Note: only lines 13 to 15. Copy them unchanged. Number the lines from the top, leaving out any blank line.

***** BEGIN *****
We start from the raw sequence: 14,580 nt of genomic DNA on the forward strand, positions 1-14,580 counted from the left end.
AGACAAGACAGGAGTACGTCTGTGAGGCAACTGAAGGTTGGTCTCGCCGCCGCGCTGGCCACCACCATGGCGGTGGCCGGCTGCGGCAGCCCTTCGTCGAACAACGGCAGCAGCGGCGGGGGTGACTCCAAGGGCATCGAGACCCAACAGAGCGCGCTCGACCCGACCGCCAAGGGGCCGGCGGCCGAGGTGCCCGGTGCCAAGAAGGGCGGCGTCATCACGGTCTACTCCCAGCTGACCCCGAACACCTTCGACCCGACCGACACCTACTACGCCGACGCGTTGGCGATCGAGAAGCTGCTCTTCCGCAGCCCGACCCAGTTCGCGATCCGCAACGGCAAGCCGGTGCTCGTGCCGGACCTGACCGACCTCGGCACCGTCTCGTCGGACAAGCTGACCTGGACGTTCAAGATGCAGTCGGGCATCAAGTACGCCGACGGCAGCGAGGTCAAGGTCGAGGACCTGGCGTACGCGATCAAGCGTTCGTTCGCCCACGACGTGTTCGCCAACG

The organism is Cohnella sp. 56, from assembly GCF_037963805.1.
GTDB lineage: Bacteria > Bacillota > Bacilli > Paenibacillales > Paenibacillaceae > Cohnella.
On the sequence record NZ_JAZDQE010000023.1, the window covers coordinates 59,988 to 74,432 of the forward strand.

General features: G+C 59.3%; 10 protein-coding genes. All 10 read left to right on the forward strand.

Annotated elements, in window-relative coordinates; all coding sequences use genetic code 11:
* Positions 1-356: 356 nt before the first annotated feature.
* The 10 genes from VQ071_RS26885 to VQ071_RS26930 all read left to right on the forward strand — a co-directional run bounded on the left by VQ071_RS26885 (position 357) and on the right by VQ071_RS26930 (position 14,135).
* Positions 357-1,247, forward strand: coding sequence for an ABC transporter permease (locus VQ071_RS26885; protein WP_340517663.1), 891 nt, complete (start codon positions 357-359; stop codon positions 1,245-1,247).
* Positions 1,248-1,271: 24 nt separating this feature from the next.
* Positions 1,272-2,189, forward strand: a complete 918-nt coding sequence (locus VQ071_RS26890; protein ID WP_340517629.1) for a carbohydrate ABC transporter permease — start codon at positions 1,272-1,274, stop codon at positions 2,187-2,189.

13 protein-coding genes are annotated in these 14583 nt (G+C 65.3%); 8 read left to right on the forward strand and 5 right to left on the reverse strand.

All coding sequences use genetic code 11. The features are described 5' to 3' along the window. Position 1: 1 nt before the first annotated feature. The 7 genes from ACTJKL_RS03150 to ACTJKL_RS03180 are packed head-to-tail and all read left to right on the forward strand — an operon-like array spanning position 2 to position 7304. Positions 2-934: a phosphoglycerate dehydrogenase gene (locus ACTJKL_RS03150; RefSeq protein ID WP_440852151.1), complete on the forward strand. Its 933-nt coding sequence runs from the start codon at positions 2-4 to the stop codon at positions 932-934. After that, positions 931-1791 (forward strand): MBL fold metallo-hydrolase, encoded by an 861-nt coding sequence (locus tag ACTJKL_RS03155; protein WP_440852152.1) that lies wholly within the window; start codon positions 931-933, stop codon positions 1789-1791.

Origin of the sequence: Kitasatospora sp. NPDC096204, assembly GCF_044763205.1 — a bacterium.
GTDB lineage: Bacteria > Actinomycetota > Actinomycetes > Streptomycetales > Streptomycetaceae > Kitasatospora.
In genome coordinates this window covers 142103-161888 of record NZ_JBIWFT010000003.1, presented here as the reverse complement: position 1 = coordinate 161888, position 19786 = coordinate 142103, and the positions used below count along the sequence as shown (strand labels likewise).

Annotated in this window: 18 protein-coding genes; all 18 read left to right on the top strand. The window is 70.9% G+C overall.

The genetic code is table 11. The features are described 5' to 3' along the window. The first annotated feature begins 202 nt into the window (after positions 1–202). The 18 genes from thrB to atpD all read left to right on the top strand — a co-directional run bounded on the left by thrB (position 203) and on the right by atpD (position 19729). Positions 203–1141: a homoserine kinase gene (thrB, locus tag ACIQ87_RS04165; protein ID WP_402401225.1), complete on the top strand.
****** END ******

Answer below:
13 protein-coding genes are annotated in these 14583 nt (G+C 65.3%); 8 read left to right on the forward strand and 5 right to left on the reverse strand.

All coding sequences use genetic code 11. The features are described 5' to 3' along the window. Position 1: 1 nt before the first annotated feature. The 7 genes from ACTJKL_RS03150 to ACTJKL_RS03180 are packed head-to-tail and all read left to right on the forward strand — an operon-like array spanning position 2 to position 7304. Positions 2-934: a phosphoglycerate dehydrogenase gene (locus ACTJKL_RS03150; RefSeq protein ID WP_440852151.1), complete on the forward strand. Its 933-nt coding sequence runs from the start codon at positions 2-4 to the stop codon at positions 932-934. After that, positions 931-1791 (forward strand): MBL fold metallo-hydrolase, encoded by an 861-nt coding sequence (locus tag ACTJKL_RS03155; protein WP_440852152.1) that lies wholly within the window; start codon positions 931-933, stop codon positions 1789-1791.

Origin of the sequence: Kitasatospora sp. NPDC096204, assembly GCF_044763205.1 — a bacterium.